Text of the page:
I did reach to the grief support group on Saturday at the Haven. We are asked not to talk about anything specifically said there or anyone’s case. But generally I want to say: the session showed me what I am going through is common in the US — 10 people really alone with little to turn to if they don’t have a church/synagogue or family who understands (most do not). Out of 10 people, 5 had spouses/partners who had died of cancer and two of them younger than Jim. That says something. The “leader” was astonished he said at the intensities and open candour of this first session — several of us had had deeply traumatic (crazed because so perverse) experiences — it must be that death is rarely anything else — but nowadays death is exacerbated badly by the medical establishment supposed to help (but only charging charging charging and behaving with exemplary indifference). I just lost it completely as I tried to tell my story. Could not go on as long as the others. I was drained when I got home, exhausted, and fell into an Austen movie.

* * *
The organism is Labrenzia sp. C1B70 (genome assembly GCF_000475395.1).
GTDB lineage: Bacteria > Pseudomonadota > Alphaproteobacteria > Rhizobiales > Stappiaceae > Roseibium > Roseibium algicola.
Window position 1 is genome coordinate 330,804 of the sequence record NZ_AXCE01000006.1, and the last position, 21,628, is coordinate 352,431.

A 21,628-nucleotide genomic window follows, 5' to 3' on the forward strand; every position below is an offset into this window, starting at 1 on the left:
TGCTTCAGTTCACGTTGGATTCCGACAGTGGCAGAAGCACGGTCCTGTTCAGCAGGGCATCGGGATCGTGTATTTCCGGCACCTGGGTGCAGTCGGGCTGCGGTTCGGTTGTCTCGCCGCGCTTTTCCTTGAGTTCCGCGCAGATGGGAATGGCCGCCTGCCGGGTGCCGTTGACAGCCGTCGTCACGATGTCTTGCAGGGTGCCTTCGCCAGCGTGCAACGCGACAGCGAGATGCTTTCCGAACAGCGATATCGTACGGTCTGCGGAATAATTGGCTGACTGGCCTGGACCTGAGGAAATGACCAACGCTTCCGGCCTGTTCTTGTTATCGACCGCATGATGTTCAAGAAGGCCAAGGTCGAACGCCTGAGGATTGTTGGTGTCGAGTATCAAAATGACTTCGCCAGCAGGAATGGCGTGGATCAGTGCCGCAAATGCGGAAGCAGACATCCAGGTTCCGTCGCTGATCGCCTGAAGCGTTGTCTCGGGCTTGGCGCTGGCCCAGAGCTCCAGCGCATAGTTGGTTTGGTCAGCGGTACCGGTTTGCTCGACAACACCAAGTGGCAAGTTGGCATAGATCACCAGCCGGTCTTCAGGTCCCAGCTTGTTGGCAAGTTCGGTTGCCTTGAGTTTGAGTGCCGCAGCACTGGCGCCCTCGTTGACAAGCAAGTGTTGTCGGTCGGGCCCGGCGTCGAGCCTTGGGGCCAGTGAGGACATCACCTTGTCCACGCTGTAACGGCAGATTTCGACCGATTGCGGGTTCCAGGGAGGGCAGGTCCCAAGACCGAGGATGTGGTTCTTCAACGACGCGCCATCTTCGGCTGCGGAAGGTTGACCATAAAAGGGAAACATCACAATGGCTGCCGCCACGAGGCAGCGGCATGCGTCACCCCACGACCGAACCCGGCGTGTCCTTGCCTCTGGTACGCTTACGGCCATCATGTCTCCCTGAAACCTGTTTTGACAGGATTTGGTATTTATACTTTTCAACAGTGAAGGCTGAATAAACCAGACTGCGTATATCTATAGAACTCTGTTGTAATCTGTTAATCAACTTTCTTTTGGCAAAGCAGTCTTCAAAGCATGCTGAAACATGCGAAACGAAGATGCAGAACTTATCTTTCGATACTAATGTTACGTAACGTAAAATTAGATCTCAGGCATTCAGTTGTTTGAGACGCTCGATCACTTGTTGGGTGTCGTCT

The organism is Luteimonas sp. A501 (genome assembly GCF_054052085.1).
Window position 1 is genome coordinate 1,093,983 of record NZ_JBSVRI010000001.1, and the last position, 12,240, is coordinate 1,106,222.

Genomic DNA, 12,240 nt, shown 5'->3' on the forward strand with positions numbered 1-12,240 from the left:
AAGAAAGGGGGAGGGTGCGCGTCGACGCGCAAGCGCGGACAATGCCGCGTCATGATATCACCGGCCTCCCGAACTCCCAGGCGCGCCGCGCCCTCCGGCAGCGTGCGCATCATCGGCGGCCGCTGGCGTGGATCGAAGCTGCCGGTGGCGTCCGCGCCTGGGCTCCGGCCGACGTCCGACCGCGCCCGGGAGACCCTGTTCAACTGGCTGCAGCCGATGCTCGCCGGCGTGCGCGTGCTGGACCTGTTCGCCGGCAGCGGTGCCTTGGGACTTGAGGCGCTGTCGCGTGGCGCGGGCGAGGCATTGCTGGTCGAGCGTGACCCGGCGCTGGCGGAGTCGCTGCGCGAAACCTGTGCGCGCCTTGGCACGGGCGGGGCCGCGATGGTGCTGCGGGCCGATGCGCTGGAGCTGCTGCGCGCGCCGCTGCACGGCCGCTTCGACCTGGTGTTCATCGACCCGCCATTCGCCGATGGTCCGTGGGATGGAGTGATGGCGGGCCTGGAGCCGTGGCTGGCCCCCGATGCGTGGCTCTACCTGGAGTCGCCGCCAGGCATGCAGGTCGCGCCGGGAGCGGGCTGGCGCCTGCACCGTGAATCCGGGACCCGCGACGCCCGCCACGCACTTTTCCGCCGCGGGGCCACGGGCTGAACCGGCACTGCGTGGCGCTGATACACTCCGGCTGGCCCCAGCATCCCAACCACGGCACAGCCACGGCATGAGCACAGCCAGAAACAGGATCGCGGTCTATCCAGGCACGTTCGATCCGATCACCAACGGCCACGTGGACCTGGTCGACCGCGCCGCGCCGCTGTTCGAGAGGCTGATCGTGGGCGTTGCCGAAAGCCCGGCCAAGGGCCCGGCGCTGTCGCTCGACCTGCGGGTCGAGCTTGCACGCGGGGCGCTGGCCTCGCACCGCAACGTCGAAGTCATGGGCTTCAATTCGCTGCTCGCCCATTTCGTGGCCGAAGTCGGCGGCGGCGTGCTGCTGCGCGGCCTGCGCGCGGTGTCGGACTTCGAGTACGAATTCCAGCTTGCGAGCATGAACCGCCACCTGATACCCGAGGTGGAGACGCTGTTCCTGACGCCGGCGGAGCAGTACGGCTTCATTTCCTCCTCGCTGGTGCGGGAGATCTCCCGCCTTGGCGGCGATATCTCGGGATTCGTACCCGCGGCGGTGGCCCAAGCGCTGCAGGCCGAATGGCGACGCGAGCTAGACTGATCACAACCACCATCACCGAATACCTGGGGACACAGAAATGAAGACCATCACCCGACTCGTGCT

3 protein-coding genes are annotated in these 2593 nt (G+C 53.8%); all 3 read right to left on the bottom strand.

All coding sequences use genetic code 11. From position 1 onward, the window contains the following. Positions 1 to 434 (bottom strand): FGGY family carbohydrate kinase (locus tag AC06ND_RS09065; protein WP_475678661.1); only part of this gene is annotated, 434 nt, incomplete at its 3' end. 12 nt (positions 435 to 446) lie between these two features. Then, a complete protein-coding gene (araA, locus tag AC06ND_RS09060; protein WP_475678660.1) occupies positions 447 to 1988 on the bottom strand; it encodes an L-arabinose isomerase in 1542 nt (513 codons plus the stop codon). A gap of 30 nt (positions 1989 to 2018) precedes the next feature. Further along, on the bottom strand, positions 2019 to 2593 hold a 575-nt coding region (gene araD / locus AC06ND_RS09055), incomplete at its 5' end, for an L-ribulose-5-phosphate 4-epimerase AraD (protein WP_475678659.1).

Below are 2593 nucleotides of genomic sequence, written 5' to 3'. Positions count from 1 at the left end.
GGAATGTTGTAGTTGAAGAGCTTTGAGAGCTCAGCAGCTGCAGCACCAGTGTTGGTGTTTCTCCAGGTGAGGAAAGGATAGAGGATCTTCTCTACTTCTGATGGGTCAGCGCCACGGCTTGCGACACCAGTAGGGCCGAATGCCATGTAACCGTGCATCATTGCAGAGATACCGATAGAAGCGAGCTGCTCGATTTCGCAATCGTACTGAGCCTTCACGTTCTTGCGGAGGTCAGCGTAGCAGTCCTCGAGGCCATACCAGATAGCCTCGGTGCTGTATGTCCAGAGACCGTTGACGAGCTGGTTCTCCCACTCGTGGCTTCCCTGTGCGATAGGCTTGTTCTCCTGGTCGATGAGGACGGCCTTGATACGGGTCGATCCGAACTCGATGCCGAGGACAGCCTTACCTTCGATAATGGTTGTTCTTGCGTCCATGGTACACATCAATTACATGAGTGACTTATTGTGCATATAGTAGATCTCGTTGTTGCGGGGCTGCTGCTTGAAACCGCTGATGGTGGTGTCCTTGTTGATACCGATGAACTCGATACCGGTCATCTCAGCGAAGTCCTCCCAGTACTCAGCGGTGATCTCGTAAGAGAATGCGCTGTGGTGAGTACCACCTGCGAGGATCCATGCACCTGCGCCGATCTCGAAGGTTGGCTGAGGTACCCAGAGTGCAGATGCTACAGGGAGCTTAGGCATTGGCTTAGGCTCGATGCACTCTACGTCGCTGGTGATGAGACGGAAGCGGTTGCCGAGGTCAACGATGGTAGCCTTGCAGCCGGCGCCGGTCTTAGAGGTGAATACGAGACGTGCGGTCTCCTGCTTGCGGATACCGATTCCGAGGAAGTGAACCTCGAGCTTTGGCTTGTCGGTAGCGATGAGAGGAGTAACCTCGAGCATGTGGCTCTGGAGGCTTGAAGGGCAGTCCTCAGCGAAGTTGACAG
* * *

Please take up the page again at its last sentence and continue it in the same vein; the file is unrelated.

It’s an Uber cab one way ($19) as long as someone offers me a ride back, and there is one person who lives not that far from me (by car) in Alexandria so she dropped me off on her way back.